The ego often masquerades as false humility, convincing you that you’ll somehow collect brownie points with God  if you keep the friendship you’re not enjoying anymore. Notice where this thought comes from by reversing it: If I end this relationship, I will be in trouble with God (instead of getting brownie points if I kept it). The thought clearly comes from fear, and the resulting action therefore must come from fear as well. It’s easy to see the ego in this thought process because any thought of fear comes from the ego. And it’s also very clear to see that you’re ultimately not concerned with the other person, but with the interest of your little self, or ego.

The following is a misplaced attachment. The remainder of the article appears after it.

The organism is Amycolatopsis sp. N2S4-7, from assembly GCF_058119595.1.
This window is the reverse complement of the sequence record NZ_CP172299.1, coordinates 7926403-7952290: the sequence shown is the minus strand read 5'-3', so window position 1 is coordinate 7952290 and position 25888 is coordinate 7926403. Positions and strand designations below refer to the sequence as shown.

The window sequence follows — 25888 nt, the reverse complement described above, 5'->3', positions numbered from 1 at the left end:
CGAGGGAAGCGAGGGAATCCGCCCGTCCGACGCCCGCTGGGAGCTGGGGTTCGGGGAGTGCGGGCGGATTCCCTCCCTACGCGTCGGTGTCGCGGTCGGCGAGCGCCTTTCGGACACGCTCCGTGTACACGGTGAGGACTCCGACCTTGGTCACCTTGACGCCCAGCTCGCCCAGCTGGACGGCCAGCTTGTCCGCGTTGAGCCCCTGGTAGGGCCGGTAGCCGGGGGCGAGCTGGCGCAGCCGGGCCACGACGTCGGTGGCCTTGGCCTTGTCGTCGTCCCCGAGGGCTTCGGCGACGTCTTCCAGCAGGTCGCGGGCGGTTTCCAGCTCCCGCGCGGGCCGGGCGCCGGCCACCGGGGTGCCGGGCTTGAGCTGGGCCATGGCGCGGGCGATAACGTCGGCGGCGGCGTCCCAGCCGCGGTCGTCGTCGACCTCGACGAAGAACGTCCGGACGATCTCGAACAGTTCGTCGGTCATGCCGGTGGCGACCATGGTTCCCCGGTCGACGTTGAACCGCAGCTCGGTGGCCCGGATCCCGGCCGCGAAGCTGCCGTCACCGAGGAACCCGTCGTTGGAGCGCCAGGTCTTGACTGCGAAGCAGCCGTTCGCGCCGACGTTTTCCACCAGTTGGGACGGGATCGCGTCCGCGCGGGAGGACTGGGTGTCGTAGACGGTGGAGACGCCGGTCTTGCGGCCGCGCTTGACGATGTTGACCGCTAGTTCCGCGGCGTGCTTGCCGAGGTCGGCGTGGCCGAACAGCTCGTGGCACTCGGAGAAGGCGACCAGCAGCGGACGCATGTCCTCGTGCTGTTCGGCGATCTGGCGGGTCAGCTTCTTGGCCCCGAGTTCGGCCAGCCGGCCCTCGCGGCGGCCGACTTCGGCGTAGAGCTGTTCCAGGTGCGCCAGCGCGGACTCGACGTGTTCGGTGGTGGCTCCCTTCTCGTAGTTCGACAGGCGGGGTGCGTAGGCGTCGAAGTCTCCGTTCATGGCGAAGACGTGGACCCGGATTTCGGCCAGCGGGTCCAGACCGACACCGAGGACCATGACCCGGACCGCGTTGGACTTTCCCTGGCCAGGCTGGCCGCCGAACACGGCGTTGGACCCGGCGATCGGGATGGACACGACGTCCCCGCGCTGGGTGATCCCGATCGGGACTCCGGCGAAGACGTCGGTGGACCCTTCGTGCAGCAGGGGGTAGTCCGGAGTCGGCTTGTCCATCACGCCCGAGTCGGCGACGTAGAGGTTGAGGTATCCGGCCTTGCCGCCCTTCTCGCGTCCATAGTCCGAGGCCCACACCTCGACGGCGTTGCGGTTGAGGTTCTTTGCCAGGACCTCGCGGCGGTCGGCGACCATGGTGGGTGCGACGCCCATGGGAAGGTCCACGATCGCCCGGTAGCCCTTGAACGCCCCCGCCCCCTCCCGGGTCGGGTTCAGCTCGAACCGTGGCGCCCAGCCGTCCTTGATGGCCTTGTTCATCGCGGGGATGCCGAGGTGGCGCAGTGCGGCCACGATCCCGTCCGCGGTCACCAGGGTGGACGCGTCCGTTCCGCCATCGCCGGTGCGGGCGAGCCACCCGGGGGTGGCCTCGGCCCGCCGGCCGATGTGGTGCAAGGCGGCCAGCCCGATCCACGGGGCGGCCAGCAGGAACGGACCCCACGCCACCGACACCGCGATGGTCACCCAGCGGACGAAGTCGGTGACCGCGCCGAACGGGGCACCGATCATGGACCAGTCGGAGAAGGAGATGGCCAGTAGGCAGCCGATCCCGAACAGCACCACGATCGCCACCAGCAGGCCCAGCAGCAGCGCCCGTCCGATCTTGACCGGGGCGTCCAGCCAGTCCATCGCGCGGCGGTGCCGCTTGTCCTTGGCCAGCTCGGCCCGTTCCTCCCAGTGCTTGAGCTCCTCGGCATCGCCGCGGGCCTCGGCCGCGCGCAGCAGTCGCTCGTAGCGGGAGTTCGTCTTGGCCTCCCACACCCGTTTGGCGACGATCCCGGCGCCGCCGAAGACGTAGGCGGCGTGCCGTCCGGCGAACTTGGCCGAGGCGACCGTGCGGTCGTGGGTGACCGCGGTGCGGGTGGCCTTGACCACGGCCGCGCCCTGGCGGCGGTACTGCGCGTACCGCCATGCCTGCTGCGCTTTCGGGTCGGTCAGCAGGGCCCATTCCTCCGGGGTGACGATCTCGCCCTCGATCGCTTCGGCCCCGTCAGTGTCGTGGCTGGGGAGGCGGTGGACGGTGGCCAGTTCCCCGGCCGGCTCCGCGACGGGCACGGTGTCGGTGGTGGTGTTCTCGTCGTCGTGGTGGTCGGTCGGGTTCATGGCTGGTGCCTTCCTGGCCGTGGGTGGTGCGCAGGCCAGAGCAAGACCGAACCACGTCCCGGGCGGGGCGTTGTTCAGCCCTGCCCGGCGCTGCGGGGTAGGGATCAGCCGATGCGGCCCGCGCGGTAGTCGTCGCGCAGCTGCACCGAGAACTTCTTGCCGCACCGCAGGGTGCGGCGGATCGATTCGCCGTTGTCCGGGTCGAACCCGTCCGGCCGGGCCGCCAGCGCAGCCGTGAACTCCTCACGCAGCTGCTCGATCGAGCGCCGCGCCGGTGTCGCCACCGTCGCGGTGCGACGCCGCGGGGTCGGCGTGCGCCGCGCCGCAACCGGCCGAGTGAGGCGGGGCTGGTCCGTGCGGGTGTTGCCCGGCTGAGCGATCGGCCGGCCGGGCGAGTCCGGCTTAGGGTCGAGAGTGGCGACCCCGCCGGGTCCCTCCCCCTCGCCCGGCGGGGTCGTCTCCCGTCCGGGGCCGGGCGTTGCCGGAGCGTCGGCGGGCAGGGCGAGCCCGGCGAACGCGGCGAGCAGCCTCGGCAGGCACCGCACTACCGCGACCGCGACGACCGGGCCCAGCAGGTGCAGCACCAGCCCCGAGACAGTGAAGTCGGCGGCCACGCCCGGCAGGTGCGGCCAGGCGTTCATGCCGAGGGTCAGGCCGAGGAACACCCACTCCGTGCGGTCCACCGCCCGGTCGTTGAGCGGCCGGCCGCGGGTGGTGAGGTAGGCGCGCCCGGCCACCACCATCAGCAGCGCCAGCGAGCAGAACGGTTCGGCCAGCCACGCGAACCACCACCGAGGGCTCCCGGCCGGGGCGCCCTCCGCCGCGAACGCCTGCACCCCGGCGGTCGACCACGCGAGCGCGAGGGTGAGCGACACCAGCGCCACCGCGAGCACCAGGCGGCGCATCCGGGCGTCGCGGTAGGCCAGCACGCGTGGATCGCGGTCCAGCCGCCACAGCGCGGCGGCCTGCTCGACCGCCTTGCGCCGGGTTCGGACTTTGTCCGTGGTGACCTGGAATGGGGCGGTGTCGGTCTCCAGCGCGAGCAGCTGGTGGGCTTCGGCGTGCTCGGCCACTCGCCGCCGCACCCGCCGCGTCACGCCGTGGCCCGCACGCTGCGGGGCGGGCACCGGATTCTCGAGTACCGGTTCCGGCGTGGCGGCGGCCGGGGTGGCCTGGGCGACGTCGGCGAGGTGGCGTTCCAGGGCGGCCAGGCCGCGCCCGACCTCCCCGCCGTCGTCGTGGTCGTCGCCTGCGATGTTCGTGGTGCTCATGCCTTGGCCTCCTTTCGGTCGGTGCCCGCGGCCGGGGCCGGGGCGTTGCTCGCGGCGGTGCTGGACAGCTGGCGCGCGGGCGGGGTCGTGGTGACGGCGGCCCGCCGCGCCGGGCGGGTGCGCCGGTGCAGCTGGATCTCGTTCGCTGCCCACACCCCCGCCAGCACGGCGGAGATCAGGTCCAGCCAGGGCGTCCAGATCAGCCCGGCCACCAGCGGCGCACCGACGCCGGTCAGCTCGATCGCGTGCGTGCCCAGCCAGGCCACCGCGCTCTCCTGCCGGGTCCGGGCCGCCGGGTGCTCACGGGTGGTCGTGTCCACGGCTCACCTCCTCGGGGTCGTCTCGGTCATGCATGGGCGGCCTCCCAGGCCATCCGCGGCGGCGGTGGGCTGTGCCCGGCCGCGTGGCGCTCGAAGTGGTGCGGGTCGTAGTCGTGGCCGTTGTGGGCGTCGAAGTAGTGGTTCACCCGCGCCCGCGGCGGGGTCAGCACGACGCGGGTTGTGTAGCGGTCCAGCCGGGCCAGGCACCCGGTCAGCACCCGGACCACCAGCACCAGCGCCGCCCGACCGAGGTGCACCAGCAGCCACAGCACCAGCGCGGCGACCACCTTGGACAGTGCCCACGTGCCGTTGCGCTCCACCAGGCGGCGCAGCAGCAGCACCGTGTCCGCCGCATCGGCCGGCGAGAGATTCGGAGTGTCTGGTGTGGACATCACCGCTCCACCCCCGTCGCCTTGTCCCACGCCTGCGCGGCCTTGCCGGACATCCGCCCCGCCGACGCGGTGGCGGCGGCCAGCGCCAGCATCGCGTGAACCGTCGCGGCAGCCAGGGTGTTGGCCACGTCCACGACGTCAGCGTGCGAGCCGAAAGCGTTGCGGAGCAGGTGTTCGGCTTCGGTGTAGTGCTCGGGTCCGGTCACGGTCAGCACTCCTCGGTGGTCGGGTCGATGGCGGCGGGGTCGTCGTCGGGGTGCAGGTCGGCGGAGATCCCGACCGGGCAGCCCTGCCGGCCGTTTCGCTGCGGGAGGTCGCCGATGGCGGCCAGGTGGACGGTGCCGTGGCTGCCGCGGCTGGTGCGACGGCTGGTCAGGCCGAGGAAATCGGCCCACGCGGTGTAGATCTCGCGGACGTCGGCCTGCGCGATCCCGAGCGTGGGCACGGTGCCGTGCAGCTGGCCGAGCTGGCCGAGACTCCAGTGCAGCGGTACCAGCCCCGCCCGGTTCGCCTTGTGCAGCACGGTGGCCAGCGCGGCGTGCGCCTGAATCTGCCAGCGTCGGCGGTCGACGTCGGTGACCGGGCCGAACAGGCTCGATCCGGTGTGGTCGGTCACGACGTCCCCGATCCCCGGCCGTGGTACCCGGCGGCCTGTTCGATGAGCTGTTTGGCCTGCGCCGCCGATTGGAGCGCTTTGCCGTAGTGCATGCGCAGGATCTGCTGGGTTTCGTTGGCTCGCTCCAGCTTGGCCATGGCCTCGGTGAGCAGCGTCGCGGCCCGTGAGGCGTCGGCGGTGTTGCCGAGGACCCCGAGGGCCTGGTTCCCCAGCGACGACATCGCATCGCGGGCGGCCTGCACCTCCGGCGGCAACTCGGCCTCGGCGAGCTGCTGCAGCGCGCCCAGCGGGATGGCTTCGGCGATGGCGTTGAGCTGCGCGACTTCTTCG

Because I am afraid that I will end up in hell (hell being whatever version of hell you think there is), I better keep my friendship with this person. Because I am afraid that I will be hated at the office, I better keep my friendship with this person. Because I am afraid that I will be the black sheep in the family, I better keep my relationship with this person. Notice it’s all about the little me — and that is ego-centric. If ending the relationship is what you want, you’re being self-centered, but in the right kind of way because you’re in line with your internal knowing and are therefore inspired and in spirit. Don’t be afraid to be self-centered. As long as the self you’re centered around is your true self, which can also be called spirit or higher self, you’re living an authentic life.